To test whether different labeling influences the answers, we designed a split-ballot experiment in the Slovak language. The split ballot was part of a larger survey, The International Social Survey Programme “Environment” module (N = 1013) when the manipulated questions were added to the original pool of questions. While all the respondents were asked to evaluate how much do they agree with the same statements, we assigned different types of labels of the extreme positions to the random half of them. One group had to choose on a five-point scale with the extreme positions being 1 - “completely agree” and 5 – “do not agree at all”, the second group had the options 1 – “definitely agree” and 5 – “certainly do not agree” (note: approximate translation from Slovak). The positions in between were labeled the same. The answers were analyzed using multinomial regression and the results showed no statistical difference between the groups. While these results need to be further confirmed, our experiment suggests that scales in international questionnaires translated with different synonyms may not produce different results.

Design options of attitude scales in telephone surveys – New evidence on the influence of midpoint verbalization and exit options on response behavior

Dr Hawal Shamon (Forschungszentrum Juelich) - Presenting Author
Dr Diana Schumann (Forschungszentrum Juelich)
Dr Gerrit Stöckigt (Forschungszentrum Juelich)

From a social psychological based conceptual perspective, individuals can be expected to have positive, neutral, negative, or no attitudes toward an issue. From this angle, it is advisable to offer survey participants response scales that allow them to unambiguously map their true answer on the response scale of an attitude question. Regarding single-item measures, this could be implemented with a bipolar response scale that includes a verbalized neutral middle category in addition to a positive and negative answer scale spectrum; and by offering respondents additionally an exit option that allows them to indicate that they have no attitude toward the issue in question. These conceptual considerations are contrasted with studies that point to the consequences of explicitly offering a verbalized middle option as well as exit option on answer distributions. Both may serve respondents as peripheral cue and, hence, enhance strong satisficing. The purpose of this study is to add to the results of studies, some of which date back to a time when the number of (population) surveys, and thus the familiarity of target persons in dealing with survey items, may have been far less pronounced than nowadays. The present study draws on data from a telephone survey with a split ballot experiment that was conducted in Germany in 2022. Survey participants were recruited following a probabilistic sampling strategy and randomly assigned to one of three conditions that varied regarding the attitude scale used to measure respondents’ attitudes towards various energy sources. Besides the comparison of answer distributions, we examine to what extent the different scale options examined affect correlational analyses.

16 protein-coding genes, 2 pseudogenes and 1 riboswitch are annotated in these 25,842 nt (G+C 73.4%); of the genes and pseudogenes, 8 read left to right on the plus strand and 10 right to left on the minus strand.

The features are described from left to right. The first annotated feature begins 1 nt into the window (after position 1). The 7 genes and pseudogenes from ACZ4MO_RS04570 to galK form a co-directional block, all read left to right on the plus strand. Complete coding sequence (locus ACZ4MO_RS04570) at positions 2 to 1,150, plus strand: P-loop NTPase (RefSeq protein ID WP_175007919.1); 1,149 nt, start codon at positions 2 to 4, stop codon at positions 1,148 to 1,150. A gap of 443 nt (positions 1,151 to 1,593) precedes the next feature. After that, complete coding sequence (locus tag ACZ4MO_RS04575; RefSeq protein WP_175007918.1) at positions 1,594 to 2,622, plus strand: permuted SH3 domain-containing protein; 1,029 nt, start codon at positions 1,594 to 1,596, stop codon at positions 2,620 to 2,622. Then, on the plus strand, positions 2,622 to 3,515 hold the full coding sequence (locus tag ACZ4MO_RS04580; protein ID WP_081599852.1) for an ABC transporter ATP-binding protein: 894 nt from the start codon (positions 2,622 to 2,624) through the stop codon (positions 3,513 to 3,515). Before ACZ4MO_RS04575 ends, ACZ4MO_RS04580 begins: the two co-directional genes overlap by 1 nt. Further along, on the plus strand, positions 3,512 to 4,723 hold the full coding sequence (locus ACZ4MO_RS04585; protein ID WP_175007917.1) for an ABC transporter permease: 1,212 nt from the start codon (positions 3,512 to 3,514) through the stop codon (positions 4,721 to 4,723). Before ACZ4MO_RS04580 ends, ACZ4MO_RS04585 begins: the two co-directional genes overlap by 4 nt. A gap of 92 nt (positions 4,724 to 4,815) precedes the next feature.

Conceptualizing and Measuring Religious Fundamentalism across the Abrahamic Faiths and Beyond

Professor Mansoor Moaddel (University of Maryland) - Presenting Author

This paper offers a scale to measure religious fundamentalism. The scale is tested among Muslims and Christians in the Middle East. It is also tested among a sample of Jewish respondents in Israel and currently being assessed among a nationally representative sample of Israeli Jews and Israeli Arabs. The scale addresses such challenges in the comparative analysis of the subject as variability of religious fundamentalist movements historically, cross-nationally, and across these religions; differences in the definition of fundamentalism, and etymological ambiguity of the term. Conceptualizing fundamentalism as a cluster of core orientations toward one’s and others’ religion, these orientations are categorized into four components: disciplinarian deity, inerrancy or literalism, religious exclusivity, and religious intolerance. Each component is measured by four survey questions. The 16 items make a single fundamentalism scale. This paper discusses the scale’s validity and then verifies its statistical and predictive validity across the Abrahamic faiths. It then assesses the applicability of the construct in the study of fundamentalism in such other faiths as Buddhism, Brahmanism, and Jainism.